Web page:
The faucet in my kitchen broke this weekend. Each time you turn it on, it sprays water–everywhere. And though I instantly thought this type of problem was an emergency, it seems plumbers prioritize things like “major pipe bursts” and “sewer back-ups” over my inability to function properly in my kitchen.
So I’m without a water source in my kitchen.
After more than a few “dammits!,” I realized going to the sink for water was far too much of a reflex for me to remember on my own. I finally resorted to forming an “X” over the sink with painter’s tape–a visual reminder of what’s broken and a pattern I need to change.
Now, being without a kitchen sink–in the grand scheme of life–isn’t such a big deal. It can certainly be filed in the nuisance category. But let’s not underestimate the nuisance either: How many times do you use your kitchen sink every day? I reckon it’s a heckuva a lot more than you realize.
It’s been a few days now (plumber is coming tomorrow–they could have been here sooner but they operate like the cable companies and give you windows of time–and though I work from home I do have other obligations–so tomorrow, it is).
And guess what? This morning, I filled my coffee pot in the bathroom. Without thinking about it. I washed my hands, filled the refrigerator water jug, and the pet dish–all without turning first to my kitchen sink. Of course, I had to give extra thought to walking with full water containers the 10 feet from my bathroom back to the kitchen, but it wasn’t that big of deal. It’s just … different.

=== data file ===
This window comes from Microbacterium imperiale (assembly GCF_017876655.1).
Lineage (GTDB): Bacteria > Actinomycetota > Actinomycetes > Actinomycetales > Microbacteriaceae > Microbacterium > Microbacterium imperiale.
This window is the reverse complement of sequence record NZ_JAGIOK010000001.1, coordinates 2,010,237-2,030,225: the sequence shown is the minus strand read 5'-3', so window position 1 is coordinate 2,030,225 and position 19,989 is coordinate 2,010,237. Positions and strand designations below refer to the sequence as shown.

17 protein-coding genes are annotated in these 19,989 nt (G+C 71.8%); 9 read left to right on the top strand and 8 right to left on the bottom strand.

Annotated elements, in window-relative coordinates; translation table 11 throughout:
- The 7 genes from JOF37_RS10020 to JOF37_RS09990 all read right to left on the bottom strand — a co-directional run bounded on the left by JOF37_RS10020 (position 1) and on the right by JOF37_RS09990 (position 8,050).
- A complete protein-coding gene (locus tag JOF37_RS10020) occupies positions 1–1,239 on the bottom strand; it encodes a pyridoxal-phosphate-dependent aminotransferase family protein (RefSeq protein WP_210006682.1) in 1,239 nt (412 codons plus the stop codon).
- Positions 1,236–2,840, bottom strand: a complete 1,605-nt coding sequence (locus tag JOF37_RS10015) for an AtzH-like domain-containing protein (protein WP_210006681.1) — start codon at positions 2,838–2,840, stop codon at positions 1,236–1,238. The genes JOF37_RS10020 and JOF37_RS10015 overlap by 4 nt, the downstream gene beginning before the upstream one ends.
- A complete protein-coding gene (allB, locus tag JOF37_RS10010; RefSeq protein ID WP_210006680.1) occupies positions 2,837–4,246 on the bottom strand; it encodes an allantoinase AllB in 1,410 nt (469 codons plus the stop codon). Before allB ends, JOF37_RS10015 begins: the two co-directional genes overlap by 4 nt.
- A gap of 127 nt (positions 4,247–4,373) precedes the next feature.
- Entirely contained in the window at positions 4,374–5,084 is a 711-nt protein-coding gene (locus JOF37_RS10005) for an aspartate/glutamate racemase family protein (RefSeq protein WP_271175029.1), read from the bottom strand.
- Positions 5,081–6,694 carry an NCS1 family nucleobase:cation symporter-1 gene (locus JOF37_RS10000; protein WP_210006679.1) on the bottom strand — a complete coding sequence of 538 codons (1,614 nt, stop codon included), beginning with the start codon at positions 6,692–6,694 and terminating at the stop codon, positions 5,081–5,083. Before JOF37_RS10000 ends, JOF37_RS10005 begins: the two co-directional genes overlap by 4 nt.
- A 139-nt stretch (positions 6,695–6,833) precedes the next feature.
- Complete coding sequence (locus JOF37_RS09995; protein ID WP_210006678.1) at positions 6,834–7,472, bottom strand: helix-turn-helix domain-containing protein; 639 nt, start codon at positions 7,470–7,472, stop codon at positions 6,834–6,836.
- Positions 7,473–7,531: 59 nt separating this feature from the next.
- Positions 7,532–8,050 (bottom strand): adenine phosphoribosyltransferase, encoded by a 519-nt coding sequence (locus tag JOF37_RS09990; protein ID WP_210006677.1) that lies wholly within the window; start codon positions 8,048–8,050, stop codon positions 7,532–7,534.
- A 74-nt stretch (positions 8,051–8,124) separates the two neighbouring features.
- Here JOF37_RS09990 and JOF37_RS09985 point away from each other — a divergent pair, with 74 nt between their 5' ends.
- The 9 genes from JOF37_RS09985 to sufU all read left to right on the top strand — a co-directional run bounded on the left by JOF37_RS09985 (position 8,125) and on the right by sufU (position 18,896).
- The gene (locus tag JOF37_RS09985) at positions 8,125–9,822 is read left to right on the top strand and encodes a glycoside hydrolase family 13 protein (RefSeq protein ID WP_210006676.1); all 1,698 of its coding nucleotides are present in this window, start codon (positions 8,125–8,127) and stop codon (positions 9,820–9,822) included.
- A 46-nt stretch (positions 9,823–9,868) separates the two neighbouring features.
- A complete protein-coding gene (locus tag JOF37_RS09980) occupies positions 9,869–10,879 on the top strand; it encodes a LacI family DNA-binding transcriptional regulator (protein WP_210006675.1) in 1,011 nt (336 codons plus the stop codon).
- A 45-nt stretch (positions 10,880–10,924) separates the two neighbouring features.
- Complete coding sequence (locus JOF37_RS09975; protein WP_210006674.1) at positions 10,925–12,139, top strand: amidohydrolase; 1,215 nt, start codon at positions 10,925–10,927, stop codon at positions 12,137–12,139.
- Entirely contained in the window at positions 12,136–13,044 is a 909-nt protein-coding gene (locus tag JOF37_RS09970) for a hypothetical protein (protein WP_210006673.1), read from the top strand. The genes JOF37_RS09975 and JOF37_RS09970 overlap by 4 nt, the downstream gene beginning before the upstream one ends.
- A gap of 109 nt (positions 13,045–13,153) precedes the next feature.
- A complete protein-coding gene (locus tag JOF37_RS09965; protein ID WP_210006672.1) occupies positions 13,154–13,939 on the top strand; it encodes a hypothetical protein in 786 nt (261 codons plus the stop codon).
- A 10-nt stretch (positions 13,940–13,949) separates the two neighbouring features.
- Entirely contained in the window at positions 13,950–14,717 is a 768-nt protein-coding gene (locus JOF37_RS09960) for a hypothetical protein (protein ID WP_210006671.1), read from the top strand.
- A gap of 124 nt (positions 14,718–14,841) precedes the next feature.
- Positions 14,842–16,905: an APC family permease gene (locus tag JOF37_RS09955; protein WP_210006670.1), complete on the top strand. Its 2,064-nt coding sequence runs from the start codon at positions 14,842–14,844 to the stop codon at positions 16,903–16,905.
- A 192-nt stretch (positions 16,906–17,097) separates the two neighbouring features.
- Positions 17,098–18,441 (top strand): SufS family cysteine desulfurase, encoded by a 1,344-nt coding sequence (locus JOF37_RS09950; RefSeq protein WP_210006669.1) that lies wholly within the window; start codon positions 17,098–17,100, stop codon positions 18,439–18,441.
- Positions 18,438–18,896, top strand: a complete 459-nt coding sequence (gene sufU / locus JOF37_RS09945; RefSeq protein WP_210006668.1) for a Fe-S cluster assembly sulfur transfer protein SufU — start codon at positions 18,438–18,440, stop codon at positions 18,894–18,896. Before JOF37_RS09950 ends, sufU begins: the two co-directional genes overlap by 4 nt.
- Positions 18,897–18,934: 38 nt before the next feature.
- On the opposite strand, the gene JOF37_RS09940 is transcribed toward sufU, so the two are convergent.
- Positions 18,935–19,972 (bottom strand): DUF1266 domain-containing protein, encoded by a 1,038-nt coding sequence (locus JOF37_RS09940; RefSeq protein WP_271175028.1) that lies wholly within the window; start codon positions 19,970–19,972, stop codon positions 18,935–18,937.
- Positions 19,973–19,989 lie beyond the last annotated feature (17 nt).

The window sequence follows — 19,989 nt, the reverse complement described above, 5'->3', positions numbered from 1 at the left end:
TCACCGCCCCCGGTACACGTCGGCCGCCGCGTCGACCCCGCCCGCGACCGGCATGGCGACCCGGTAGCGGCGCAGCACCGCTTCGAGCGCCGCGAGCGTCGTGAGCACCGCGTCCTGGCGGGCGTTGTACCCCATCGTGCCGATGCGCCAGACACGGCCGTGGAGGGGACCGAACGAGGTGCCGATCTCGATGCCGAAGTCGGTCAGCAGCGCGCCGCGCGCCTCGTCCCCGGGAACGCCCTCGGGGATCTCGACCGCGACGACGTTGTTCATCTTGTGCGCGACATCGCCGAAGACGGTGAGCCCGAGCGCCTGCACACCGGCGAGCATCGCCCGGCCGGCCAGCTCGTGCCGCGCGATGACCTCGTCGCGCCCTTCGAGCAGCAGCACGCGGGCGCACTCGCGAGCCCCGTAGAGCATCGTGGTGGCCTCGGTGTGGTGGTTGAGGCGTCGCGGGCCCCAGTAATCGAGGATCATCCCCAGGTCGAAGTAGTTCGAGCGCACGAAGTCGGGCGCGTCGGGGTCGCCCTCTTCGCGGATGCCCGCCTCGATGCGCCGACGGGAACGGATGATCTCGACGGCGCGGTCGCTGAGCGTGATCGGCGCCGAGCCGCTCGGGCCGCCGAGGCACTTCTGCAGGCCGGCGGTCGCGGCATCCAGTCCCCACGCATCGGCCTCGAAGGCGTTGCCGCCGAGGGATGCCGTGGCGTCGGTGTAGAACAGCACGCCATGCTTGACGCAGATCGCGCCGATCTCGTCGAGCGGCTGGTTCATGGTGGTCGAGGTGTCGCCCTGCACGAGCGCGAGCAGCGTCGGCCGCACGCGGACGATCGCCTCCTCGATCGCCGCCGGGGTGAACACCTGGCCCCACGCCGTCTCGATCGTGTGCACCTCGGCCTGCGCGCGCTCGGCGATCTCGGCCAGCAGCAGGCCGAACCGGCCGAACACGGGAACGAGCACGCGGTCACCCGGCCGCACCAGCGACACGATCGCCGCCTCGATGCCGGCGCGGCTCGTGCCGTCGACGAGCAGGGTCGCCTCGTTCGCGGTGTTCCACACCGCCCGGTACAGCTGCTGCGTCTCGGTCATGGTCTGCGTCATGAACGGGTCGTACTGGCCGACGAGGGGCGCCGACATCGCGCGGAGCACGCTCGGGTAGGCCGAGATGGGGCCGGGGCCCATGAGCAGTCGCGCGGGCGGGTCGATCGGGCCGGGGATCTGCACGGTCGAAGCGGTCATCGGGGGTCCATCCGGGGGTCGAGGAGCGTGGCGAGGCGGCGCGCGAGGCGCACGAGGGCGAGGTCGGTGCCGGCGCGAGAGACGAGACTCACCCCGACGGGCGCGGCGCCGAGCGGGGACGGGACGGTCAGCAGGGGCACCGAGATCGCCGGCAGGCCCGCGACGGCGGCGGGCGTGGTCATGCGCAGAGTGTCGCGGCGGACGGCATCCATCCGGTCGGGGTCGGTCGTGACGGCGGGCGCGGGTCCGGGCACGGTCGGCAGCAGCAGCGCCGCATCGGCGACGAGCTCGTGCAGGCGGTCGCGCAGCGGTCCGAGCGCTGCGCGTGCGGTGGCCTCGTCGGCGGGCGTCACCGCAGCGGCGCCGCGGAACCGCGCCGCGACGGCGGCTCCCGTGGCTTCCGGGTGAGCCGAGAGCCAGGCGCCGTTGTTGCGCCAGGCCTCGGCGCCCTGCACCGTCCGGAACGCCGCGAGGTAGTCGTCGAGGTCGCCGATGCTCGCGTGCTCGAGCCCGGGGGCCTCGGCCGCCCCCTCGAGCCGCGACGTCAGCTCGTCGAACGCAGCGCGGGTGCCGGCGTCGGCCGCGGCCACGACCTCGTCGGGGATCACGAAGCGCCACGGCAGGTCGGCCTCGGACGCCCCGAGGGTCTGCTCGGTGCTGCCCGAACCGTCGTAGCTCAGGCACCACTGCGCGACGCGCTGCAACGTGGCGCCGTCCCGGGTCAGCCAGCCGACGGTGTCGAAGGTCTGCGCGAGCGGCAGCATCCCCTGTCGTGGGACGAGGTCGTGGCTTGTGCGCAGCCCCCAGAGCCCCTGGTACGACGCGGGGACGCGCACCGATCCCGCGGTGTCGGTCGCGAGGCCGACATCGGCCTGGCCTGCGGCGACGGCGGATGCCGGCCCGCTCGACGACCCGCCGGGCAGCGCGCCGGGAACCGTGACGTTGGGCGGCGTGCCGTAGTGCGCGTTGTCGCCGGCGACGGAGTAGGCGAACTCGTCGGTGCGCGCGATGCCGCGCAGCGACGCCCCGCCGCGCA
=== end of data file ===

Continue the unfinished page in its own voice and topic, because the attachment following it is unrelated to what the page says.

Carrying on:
Kind of like the changes we’re forced to make when the bigger things in life go wrong. Like lupus. It’s not ideal. It’s not what we hoped for in life. But over time, we adapt. We learn to do things differently.
My sink broke, and I needed Plan B. With lupus, you always have to have a plan. Am I rested enough? Is there a place I can sit? What am I doing the day before? Did I pack Advil and water and comfy shoes?
Using the kitchen sink was a habit. So I had to put a big “X” over it. With lupus, sometimes you have to X over a few things to remind yourself that life has changed. I’ve put Xs over many things, and I’m sure you have, too. From where I sit right now, I can see my pill bottles–my visual reminder that life changed, and I need to take my meds.
But time passes. And today, using the bathroom sink emerged as a habit. Just like many of the changes I was forced to make because of my chronic illness. It’s still not ideal. But it’s certainly not the end of the world.
Life is filled with problems. Your sink will break. Your body will fade or your mind will betray you. Relationships will end.
Sometimes, the best you can do is put an X over it, and move on.